People think that all you need to do to be a writer is put pen to paper. Fifteen years ago, I didn’t question that idea, though I should have. As a former software developer, I knew you needed more than just a keyboard to write code. Looking back at 15 years of writing, I see how far I’ve come in my understanding of what makes a writer.
In the beginning, I was a bright-eyed apprentice taking any and all advice and learning what worked for me in the process. I started with Strunk and White’s The Elements of Style and The AP Stylebook, titles recommended by the faculty at The University of Washington Extension’s Certificate in Nonfiction Writing, which I completed in 2006. I thought, if I can get my English to sparkle, then I’m a writer.
I live in Trump’s America, and lies are the air we breathe here. I mean, the literal air in Seattle is literally not good for breathing because of wildfire smoke, but this is not what my post is about. This is about the last six months—no, it’s not about COVID-19 either—but about the novel I researched and outlined, and I was ready to start writing this week (because I still need to do something while the world crumbles around me and the kids are in remote schooling).
A few weeks ago, I got into an email back-and-forth about racism with a male acquaintance who lives in Romania—I’ll call him Alex. We were in the middle of an otherwise pleasant conversation when he quoted the following saying, “You give a Gypsy a finger, and he takes the whole hand.”
It was one of those moments when you see something and you
think, should I say something?
You don’t need to be an immigrant or a minority to know what it feels like to be rejected by a desirable group, or any group for that matter, even a group that didn’t seem to exist until you walked up to it and the circle closed to exclude you. You just need to remember high school, or that sickening feeling you had walking down the street after a breakup and looking at all those couples holding hands as if they were touched by divine grace and you by plague. I do have this feeling of not belonging now and then, but I didn’t think I was going to revisit it when I picked up The Princeby Niccolo Machiavelli. Continue reading →
I moved to the United States from Romania in 2001, and it took a family tragedy for me to understand that I cannot straddle the world and have two homes half a planet apart. Now that I’ve learned the limitations of living in the real world, where the laws of physics apply no matter what we dream of or how hard we pray, there’s this feeling of anticlimax to being uprooted. Maybe my roots are now deeper into this American soil than they were out of the Romanian one sixteen years ago. Or not. Continue reading →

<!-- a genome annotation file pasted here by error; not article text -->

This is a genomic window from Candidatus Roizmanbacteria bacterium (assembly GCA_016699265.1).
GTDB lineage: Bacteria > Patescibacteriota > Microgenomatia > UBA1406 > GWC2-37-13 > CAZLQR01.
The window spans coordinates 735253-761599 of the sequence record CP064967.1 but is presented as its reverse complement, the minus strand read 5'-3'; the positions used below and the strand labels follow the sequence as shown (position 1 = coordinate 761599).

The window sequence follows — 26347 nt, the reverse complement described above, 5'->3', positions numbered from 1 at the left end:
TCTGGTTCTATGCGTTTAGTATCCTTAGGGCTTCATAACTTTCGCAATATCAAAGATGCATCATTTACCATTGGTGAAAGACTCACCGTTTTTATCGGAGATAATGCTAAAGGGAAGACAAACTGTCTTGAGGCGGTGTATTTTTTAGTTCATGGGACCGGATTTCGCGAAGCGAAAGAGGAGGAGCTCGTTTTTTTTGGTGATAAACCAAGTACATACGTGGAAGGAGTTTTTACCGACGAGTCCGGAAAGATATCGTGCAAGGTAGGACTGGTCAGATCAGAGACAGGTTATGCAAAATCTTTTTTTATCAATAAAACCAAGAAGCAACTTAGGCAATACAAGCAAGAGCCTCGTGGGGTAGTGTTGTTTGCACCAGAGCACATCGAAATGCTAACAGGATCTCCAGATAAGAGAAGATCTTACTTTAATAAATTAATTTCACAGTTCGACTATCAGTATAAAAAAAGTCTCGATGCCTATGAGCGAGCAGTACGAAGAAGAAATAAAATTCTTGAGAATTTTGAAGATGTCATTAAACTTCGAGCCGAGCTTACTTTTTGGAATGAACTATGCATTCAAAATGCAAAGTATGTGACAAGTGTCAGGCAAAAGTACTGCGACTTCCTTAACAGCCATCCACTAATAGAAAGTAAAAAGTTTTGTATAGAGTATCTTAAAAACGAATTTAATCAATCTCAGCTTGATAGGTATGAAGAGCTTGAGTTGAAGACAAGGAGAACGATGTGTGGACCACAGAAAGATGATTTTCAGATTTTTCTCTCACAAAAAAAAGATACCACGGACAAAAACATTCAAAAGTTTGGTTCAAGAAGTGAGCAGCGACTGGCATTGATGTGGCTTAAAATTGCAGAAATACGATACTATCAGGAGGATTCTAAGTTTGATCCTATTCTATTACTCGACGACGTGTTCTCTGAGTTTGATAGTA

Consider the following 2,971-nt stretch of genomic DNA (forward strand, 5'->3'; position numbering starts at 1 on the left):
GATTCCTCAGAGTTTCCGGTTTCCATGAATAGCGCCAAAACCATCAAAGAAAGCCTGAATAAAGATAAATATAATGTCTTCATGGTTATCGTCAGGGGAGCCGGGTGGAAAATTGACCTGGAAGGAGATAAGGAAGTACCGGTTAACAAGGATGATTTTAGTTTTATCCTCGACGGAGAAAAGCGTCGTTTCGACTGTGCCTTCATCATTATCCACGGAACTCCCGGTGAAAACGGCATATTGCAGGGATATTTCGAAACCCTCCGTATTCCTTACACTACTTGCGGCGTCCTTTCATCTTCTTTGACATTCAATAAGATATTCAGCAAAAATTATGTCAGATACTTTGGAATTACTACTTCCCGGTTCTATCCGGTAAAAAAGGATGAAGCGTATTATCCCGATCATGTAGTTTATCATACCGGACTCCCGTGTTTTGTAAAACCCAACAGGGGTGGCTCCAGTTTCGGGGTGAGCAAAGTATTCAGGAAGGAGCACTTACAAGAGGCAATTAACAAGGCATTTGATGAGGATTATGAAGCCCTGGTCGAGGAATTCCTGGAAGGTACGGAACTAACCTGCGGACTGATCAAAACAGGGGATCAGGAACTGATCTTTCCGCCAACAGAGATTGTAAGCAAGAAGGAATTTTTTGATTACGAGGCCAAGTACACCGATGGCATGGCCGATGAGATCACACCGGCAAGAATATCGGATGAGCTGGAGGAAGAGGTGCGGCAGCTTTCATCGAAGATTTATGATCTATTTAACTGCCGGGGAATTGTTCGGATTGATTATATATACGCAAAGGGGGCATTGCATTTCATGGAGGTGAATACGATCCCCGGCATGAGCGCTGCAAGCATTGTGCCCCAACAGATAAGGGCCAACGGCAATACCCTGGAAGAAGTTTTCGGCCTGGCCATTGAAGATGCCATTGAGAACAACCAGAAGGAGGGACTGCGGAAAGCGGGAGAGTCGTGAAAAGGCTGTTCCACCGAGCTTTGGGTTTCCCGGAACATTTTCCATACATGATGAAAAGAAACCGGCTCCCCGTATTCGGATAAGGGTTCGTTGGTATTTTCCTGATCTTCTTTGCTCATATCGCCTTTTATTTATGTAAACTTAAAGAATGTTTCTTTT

“What’s war like?” I asked my grandfather once, when I was in middle school.
A long time ago, my grandfather, Dumitru Morgovan…
He was sitting on the sofa in his living room, rich Persian rug on the floor, dark wood furniture about him—a safe storytelling setting. He had a mellow Transylvanian accent and not a tooth left in his mouth. I don’t remember how he started to tell me about his four years on the battlefields of World War II, but I remember how animated he became when he described how his friend’s head was cut off by shrapnel and how it rolled on the ground with its tongue flicking in an out, collecting dirt. My grandfather mimicked the scene, his tongue flicking in and out of his toothless mouth, and then he stopped and didn’t speak for a long time. He just stared at the red-hued Persian rug at his feet. Continue reading →
Years ago, while studying for my US citizenship exam, I paused over the words “the pursuit of happiness” in the Declaration of Independence. Because I grew up in Europe during the time of popular uprisings against communist regimes, I was used to words such as freedom and justice and equality in revolutionary speech, so the pursuit of happiness sounded like it didn’t belong in a declaration of independence from tyranny and oppression.
The Declaration of Independence (1776) – Wikipedia
It wasn’t the first time I wondered how had those Founding Fathers been so enlightened to consider the mental health of their people at a time of war and disease and superstition. Today we have counselors and self-help and wellness support groups, but they didn’t, back in 1776, yet Jefferson thought it was important to put those fine words in the second paragraph of the Declaration of Independence. Continue reading →
When my friend Cristina speaks, I listen. Cristina is both a scientist and an artist, and throughout the years she guided me in learning about the world of science and the world of art. Years ago, she explained to me how the Inca irrigated their terraces in Machu Picchu and Tipon, and later she exposed me to the forgotten artisanal Romanian culture. A few months ago she told me about her experience in Greece, where she stood inside the ruins of Mycene (second millennium BCE) and felt the air and the ground vibrate with sound. Cristina knew she was experiencing pressure waves vibrating in the air around her and inside her body, but still, the experience was eerie.